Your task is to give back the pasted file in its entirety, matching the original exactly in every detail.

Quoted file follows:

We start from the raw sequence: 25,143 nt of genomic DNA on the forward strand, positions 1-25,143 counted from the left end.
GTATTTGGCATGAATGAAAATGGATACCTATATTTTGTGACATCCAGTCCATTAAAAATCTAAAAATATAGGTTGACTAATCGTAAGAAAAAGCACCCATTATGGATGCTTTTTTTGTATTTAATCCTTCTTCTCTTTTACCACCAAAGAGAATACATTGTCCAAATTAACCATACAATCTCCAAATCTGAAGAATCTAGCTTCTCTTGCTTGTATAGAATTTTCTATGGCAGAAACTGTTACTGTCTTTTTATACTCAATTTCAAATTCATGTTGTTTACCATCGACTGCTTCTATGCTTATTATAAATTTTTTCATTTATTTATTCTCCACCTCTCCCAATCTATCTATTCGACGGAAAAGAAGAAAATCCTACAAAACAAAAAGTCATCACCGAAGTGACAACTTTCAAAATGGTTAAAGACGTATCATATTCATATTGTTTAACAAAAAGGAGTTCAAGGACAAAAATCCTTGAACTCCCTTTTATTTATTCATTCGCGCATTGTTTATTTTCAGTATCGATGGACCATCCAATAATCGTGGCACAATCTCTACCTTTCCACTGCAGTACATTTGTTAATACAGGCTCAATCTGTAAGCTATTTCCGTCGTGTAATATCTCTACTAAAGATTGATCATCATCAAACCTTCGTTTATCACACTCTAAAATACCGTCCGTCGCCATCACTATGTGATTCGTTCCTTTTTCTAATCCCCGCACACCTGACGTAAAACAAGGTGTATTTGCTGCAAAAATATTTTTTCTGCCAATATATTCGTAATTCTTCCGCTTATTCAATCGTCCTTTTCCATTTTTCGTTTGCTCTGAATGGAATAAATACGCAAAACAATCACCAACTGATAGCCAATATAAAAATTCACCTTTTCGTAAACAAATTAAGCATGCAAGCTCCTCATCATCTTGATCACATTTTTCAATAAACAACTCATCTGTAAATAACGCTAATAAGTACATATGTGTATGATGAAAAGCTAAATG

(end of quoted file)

We start from the raw sequence: 25,143 nt of genomic DNA on the forward strand, positions 1-25,143 counted from the left end.
GTATTTGGCATGAATGAAAATGGATACCTATATTTTGTGACATCCAGTCCATTAAAAATCTAAAAATATAGGTTGACTAATCGTAAGAAAAAGCACCCATTATGGATGCTTTTTTTGTATTTAATCCTTCTTCTCTTTTACCACCAAAGAGAATACATTGTCCAAATTAACCATACAATCTCCAAATCTGAAGAATCTAGCTTCTCTTGCTTGTATAGAATTTTCTATGGCAGAAACTGTTACTGTCTTTTTATACTCAATTTCAAATTCATGTTGTTTACCATCGACTGCTTCTATGCTTATTATAAATTTTTTCATTTATTTATTCTCCACCTCTCCCAATCTATCTATTCGACGGAAAAGAAGAAAATCCTACAAAACAAAAAGTCATCACCGAAGTGACAACTTTCAAAATGGTTAAAGACGTATCATATTCATATTGTTTAACAAAAAGGAGTTCAAGGACAAAAATCCTTGAACTCCCTTTTATTTATTCATTCGCGCATTGTTTATTTTCAGTATCGATGGACCATCCAATAATCGTGGCACAATCTCTACCTTTCCACTGCAGTACATTTGTTAATACAGGCTCAATCTGTAAGCTATTTCCGTCGTGTAATATCTCTACTAAAGATTGATCATCATCAAACCTTCGTTTATCACACTCTAAAATACCGTCCGTCGCCATCACTATGTGATTCGTTCCTTTTTCTAATCCCCGCACACCTGACGTAAAACAAGGTGTATTTGCTGCAAAAATATTTTTTCTGCCAATATATTCGTAATTCTTCCGCTTATTCAATCGTCCTTTTCCATTTTTCGTTTGCTCTGAATGGAATAAATACGCAAAACAATCACCAACTGATAGCCAATATAAAAATTCACCTTTTCGTAAACAAATTAAGCATGCAAGCTCCTCATCATCTTGATCACATTTTTCAATAAACAACTCATCTGTAAATAACGCTAATAAGTACATATGTGTATGATGAAAAGCTAAATG